Thank you for the informative post.

kaye (paper reader) said...

Do ARCs sell books? Personally, yes. I have ARC copies of books that I've loved so much that I have to add them to my shelf to support the author. After all, the author or publisher was willing to give me a chance to read their story that I want to be able to support them in return.

Even if I haven't received one myself, reading ARC reviews and just seeing them really helps to get me excited about a book. (Hello, Divergent & The Scorpio Races.)

I also like to share them with friends if I know they're super excited about one. <3

sarahwedgbrow said...

@BooksforYAs...thanks for commenting! I think they will continue ARCs because they're just so important for word of mouth. I think for smaller publishers, though, they are more selective. They have to be more careful with their budget.

@kaye...umm, we have certainly benefited from you sharing your ARCs!! And it's led to at least a couple sales of hardcovers. I'd say you're a good bet for publishers! (hear that, Big Six?)

Kristan Hoffman said...

I really only have anecdotal evidence, but I think ARC's do sell books. At least to some degree. I mean, I've definitely bought books (like Daughter of Smoke and Bone) after reading an ARC that someone has lent me. And for the ones that I actually own, no I don't usually go buy the regular copy, but if it's a good book, I will sing its praises to all my friends, and all over the Internet. Since that kind of word-of-mouth influences ME to buy books, I have to assume it does the same for other readers.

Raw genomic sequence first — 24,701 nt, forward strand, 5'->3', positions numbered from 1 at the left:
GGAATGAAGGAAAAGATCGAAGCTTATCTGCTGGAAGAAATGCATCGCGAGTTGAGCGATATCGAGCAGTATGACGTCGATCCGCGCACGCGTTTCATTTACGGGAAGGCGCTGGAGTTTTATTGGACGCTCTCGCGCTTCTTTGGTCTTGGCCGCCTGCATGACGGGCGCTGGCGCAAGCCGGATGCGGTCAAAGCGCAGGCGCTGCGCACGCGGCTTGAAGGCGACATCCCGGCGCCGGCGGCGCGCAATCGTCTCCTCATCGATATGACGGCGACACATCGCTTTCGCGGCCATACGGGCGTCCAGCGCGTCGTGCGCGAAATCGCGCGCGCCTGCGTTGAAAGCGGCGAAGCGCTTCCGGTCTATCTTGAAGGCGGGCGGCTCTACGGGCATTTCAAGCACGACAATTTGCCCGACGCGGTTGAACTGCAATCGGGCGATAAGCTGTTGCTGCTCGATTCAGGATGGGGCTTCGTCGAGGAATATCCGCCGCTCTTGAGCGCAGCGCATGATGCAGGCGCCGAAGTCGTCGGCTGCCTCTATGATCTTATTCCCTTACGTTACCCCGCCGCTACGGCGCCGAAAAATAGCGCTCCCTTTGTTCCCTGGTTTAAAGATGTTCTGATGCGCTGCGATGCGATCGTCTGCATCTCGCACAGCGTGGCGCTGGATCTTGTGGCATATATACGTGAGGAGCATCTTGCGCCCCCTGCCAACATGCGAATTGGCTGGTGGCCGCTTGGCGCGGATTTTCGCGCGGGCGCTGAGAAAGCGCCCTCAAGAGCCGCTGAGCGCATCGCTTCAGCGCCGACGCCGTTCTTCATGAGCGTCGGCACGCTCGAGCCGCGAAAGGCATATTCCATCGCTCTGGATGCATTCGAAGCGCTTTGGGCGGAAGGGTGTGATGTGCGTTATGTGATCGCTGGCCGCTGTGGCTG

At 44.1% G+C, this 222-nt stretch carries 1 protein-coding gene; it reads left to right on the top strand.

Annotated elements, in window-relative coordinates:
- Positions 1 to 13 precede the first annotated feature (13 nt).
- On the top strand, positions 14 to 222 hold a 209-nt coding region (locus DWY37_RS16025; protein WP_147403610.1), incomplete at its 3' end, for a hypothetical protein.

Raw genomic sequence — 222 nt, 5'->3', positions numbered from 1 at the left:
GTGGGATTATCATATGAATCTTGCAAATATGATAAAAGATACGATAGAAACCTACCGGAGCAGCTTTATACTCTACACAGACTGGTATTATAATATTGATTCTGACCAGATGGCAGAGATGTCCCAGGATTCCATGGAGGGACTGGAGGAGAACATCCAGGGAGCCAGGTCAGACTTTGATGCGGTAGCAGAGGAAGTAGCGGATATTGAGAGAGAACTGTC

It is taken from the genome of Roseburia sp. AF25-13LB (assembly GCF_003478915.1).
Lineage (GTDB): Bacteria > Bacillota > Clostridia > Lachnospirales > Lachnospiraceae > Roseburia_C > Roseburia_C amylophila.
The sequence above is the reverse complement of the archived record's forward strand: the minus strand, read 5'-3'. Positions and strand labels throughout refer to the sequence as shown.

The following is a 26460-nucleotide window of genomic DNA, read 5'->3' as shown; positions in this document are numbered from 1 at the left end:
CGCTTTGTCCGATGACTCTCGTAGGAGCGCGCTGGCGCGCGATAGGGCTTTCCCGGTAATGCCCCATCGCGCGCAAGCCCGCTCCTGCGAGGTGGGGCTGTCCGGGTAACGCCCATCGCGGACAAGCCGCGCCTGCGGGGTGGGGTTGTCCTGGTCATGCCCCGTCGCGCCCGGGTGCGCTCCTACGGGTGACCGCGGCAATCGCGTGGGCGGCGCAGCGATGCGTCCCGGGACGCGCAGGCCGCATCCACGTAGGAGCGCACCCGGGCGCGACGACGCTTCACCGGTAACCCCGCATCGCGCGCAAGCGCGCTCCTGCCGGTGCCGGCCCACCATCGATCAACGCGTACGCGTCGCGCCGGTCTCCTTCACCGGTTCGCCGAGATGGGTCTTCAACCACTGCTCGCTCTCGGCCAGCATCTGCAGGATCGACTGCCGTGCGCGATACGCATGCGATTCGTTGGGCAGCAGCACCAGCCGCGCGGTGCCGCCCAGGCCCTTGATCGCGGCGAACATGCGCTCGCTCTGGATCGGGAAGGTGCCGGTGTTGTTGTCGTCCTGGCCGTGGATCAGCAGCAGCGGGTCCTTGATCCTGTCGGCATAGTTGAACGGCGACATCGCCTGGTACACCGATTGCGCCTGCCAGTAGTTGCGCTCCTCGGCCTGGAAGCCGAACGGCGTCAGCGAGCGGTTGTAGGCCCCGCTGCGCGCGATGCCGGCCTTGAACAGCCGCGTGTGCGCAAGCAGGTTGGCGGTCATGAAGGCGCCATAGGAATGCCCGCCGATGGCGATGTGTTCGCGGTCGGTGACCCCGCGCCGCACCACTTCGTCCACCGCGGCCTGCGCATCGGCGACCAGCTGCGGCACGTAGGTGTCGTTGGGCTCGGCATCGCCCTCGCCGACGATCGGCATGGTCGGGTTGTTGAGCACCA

Erica said...

I think this debate is so interesting. I know personally, a lot of my ARCs end up in one of my teachers from HS's classroom, since she runs a lot of classes that are very much just pro-reading and you have to read X amount of books of your choice throughout the semester.
I also know I'll get a ton of comments or tweets that'll say I bought this book because of you, etc, but there never is a way to actually quantify those numbers.

chelleyreads said...

interesting debate. i agree with one of the one that says an arc is most effective if it's sent to a blogger who wants to read them & is very enthusiastically about the title. many of the unsolicited arc/finished copies i get usually just sit around too.

however, i do know bloggers make a difference. i am very much influenced by other bloggers' reviews on what books i purchase or which ones to avoid.

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Stephanie, Ingrid, Sarah & Kristan — we read, write, discuss and celebrate Young Adult lit.